A special five-judge bench at the High Court of Kenya on Thursday declared the Building Bridges Initiative (BBI)-driven Constitution of Kenya Amendment Bill 2020 unconstitutional.
The main case was filed by five activists, namely David Ndii, Jerotich Seii, James Ngondi, Wanjiku Gikonyo, and Ikal Angelei. The judgment deals with 17 issues that had been raised in eight petitions consolidated with the main case. The more contentious issues in the bill were whether the BBI satisfied the constitutional interpretation of a popular initiative, whether the referendum should have one question or multiple questions, and whether the bill, if passed, could create more constituencies.
The bench, led by Professor Joel Ngugi, stated that an amendment to the Constitution of Kenya could only be initiated by a parliamentary or popular initiative. According to the bench, initiation by a popular initiative meant that the amendment had to emerge from the common man, following the doctrine of basic structure, and not the president. The president did not have the power to institute constitutional amendment under written law as he had done in this case by appointing the BBI Steering Committee. The court ruled that the committee was an illegal entity not recognized by law.
The court further determined that, where there were proposed amendments to different articles of the constitution, the referendum should have multiple questions to prevent the mischief of disguising unpopular amendments among the popular amendments of the constitution.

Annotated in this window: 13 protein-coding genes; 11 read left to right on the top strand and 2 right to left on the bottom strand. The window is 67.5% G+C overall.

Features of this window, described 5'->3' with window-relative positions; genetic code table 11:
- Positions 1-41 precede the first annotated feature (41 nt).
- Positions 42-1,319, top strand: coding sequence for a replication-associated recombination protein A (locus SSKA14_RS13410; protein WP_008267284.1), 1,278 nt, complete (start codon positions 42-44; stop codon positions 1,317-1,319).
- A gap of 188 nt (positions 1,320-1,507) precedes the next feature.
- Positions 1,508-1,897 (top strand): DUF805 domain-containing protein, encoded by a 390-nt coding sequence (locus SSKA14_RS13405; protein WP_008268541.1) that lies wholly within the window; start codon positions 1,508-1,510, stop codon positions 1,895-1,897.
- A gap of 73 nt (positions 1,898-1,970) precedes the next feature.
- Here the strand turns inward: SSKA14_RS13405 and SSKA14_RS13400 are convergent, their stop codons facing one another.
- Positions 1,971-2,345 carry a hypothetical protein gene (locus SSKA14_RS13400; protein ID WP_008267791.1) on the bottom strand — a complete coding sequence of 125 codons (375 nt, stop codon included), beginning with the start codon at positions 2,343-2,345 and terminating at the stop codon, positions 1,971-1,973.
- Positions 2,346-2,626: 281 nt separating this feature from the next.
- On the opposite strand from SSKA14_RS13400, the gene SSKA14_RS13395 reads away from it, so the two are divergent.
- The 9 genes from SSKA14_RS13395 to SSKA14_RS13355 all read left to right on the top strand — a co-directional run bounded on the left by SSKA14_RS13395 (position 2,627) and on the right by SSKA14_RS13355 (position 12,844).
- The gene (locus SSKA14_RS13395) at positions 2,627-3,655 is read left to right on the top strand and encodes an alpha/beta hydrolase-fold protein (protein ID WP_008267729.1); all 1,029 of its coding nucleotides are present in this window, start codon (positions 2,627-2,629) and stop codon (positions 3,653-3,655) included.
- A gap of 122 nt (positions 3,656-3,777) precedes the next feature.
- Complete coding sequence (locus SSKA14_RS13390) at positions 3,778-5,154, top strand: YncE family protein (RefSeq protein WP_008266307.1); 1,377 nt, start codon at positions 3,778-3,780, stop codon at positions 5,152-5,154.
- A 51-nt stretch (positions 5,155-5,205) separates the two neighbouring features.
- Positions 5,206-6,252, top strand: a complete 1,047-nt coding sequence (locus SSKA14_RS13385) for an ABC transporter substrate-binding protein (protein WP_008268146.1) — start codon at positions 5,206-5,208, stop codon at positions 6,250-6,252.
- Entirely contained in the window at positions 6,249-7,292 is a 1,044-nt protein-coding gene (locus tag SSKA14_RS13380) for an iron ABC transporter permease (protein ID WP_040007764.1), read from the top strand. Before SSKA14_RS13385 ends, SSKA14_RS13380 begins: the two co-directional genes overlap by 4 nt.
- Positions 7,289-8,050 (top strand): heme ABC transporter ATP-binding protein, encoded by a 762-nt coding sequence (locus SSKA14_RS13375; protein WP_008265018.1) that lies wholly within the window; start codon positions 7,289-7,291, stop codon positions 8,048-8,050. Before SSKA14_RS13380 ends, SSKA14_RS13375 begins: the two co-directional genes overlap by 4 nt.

The court also found that the Independent Electoral and Boundaries Commission (IEBC) was the one tasked with the role of determining boundaries and that the BBI proposal for the creation of 70 new constituencies was against the law. Furthermore, IEBC was determined to have lacked quorum to conduct business of a policy nature.
A permanent injunction restraining IEBC from conducting the referendum was issued by the court. It warned that the president could be sued in his personal capacity.
The BBI emanated from the agreement between President Uhuru Kenyatta and Opposition leader Raila Odinga, famously known as “the handshake,” which came after an intensely contested presidential election in 2017. The judgment comes after the National Assembly and the Senate passed the bill earlier this month.
The BBI secretariat has expressed its disagreement with the judgment and would appeal it.